iPad vs Kindle vs Netbooks vs Books: What’s Best for Students?posted by Mark on March 10th, 2010
With the introduction of Apple’s iPad in January, questions abounded regarding its potential impact on digital education. Could the iPad revolutionize how students learn? With textbook publishers jumping on board to develop iPad-compatible versions of their books even before the product was available for sale, the Apple product seemed to take the lead in next-generation educational technology. But what about Amazon.com’s popular book reader the Kindle, or the recent glut of affordable, stripped down laptop computers dubbed “netbooks”? Can any of them compete with good old-fashioned books? Here’s a rundown of what each has to offer.
|Price||$269/$489 (DX)||$499/$829 loaded||$250 to $700||$700-$1,100/year (but often resold)|
|Weight||10.2 oz./18.9 oz. (DX)||24 oz.||Generally 2 to 3.5 lbs.||Generally 12 oz. to 4 lbs.|
|Display||6 in./9.7 in. (DX), black and white||9.7 in., color||Generally 7 to 12 in., color||Whatever size the book is|
|Storage||2 GB / 4 GB (DX)||16 GB, 32 GB or 64 GB||Generally 150 to 250 GB||One book|
|Battery Life||7 days||10 hours||2 to 15 hours||NA|
|Connectivity||3G wireless included||3G wireless for $130 plus $15 or $30 per month||All have wireless networking; some come with 3G wireless for a monthly fee||NA|
|Keyboard||Built-in physical keyboard||Touch-screen keyboard (peripheral keyboard costs extra)||Built-in physical keyboard||NA|
|Functionality||Just a reader with note taking function||Multi-function||Multi-function||Just a book|
|Multitasking?||Only one book at a time||One program at a time||Yes||Whatever you can do while reading|
Each option has its own advantages and disadvantages. The Kindle is light, has a long battery life and doesn’t charge extra for 3G wireless connectivity, but it’s only in black and white, is very limited in what it can do, and recent trials by students using it as a study tool proved disappointing. Netbooks are in color, have larger screens, storage and functionality, but they’re bulkier and can be more expensive. The iPad splits the difference, featuring the Kindle’s smaller size but with a color screen and expanded functionality closer to netbooks. However, the fully-loaded iPad is the most expensive of the three technologies, and it still lacks the ability to multitask (details on this limitation won’t be known until the iPad’s release, but imagine not being able to listen to music or read an e-book while surfing the web).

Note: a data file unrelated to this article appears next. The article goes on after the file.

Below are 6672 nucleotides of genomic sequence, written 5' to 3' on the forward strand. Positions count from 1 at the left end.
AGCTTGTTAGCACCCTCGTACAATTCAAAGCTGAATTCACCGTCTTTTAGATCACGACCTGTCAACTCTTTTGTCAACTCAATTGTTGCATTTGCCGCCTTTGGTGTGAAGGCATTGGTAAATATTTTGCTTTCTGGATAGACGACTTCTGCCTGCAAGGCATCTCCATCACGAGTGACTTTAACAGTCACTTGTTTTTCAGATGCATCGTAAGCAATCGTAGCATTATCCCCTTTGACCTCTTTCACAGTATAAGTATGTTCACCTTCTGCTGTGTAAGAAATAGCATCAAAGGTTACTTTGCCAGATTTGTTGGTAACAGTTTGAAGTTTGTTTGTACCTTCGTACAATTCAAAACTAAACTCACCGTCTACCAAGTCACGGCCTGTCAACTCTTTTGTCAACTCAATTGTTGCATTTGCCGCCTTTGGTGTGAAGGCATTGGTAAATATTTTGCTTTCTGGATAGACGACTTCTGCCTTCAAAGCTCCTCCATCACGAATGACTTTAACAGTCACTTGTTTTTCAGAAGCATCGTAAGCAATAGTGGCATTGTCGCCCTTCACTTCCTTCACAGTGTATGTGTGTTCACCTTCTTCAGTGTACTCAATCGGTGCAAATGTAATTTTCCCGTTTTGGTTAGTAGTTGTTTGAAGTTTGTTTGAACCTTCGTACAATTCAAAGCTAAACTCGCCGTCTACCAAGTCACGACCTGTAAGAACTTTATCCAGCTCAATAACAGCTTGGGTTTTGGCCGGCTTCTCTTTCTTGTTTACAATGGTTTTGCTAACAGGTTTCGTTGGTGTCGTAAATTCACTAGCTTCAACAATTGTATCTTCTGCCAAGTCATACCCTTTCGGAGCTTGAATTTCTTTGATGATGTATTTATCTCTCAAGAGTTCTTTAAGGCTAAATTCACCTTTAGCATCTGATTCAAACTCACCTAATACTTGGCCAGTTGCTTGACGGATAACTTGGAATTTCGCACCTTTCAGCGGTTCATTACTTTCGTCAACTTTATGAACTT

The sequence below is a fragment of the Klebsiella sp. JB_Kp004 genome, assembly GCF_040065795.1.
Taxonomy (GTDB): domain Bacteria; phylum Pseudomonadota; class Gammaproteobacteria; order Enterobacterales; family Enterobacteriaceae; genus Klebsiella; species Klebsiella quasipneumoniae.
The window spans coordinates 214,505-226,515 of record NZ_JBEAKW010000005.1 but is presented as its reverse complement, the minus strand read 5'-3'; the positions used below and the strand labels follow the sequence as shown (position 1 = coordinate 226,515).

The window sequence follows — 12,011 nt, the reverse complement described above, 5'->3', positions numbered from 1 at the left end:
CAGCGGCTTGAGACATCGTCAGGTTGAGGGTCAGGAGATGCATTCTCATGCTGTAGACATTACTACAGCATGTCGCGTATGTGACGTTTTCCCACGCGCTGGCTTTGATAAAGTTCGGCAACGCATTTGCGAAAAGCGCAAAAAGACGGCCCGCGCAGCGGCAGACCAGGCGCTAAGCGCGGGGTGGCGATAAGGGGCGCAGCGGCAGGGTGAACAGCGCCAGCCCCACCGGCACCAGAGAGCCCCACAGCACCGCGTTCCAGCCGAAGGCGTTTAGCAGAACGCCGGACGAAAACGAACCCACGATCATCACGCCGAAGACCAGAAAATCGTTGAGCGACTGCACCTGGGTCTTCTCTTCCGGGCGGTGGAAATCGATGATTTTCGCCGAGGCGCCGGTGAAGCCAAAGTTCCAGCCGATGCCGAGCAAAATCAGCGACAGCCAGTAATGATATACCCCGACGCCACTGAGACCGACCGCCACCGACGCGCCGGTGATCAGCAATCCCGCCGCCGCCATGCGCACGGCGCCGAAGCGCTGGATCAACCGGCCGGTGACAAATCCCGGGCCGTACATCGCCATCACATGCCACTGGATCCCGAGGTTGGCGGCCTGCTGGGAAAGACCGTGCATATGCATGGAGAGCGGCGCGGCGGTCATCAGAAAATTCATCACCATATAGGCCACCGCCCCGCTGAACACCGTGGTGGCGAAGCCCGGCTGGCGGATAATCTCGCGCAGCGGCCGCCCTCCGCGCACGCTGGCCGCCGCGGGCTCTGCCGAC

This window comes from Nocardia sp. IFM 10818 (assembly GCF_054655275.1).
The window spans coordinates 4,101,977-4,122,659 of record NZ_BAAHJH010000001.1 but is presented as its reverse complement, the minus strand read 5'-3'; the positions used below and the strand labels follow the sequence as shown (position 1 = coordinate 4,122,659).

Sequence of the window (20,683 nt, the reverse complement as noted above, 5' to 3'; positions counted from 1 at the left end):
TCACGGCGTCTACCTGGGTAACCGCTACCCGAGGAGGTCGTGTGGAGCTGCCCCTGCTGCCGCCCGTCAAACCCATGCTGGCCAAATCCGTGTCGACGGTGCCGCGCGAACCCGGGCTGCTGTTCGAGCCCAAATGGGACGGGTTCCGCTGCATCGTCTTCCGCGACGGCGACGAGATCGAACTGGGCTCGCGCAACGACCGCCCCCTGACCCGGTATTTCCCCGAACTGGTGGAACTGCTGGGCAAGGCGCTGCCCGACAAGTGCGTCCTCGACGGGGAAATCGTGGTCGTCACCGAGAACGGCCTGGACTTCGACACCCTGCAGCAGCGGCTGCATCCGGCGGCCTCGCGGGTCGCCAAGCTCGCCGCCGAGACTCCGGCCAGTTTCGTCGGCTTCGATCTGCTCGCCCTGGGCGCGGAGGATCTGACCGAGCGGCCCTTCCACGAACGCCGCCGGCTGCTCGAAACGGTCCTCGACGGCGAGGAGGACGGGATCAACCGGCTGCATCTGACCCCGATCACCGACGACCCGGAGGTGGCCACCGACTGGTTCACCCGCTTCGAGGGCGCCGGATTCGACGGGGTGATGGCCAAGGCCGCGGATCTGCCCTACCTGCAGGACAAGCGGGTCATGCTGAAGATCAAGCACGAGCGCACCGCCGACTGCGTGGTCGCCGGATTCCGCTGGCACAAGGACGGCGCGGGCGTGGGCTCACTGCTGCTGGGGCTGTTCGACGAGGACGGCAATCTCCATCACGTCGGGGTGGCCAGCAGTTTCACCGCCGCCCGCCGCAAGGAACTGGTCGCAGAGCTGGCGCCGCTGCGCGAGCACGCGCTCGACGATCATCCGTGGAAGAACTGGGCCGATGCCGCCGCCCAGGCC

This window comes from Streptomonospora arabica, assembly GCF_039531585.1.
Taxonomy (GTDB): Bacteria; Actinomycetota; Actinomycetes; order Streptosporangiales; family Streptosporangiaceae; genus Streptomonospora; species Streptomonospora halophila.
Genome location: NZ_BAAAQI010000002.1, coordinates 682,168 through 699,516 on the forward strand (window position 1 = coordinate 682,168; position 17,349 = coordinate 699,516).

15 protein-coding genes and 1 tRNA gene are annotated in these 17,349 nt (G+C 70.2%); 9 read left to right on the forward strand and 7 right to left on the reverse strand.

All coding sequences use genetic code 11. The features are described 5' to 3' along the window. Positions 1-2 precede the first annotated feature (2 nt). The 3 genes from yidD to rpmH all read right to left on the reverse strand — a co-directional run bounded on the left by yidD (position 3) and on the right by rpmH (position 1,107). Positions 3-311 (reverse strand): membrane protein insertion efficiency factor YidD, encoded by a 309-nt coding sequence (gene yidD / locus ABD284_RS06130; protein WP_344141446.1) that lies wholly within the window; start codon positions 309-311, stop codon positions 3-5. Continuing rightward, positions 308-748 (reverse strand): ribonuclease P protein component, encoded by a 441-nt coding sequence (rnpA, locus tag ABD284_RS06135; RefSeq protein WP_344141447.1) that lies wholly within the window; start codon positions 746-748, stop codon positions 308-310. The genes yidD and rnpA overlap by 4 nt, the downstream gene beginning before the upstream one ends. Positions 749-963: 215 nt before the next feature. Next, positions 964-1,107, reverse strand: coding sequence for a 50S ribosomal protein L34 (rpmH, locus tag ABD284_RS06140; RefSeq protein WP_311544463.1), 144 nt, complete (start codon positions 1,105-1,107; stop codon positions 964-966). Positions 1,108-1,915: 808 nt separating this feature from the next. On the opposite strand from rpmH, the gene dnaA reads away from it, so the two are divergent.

For all the advancements in technology, however, good old-fashioned books still have the upper hand in widespread acceptance, thanks to: 1) tradition, 2) lack of a learning curve, 3) ease of note taking, and 4) the tactile nature of flipping through a book. For many people, reading an e-book on a digital display is no replacement for an actual printed text, but even for those who enjoy using readers like the Kindle, the experience of trying to study — with the requisite note taking — is markedly different. The Kindle enjoys wide recreational use, but it has a large mountain to climb to become widely accepted as a study tool that could replace textbooks.
The iPad might face similar hurdles. Thanks to its multiple functionality (not to be confused with multitasking), it will no doubt be popular as an entertainment device for surfing the web, playing games and listening to music, but from an educational standpoint, these functions might serve to distract students from their scholastic pursuits. Furthermore, while some might view the iPad’s touch screen as an advantage, when trying to take notes, it might prove unwieldy.
Indeed, accurate, affordable pen-based handwriting recognition capability might be the major hurdle for many students unwilling to convert to any form of book replacement technology. Neither the Kindle nor the iPad features such functionality, and because of the cost, it’s rare in the budget-conscious netbooks.
Time will tell, but despite their bulk and cost, hardcopy textbooks appear here to stay. For now.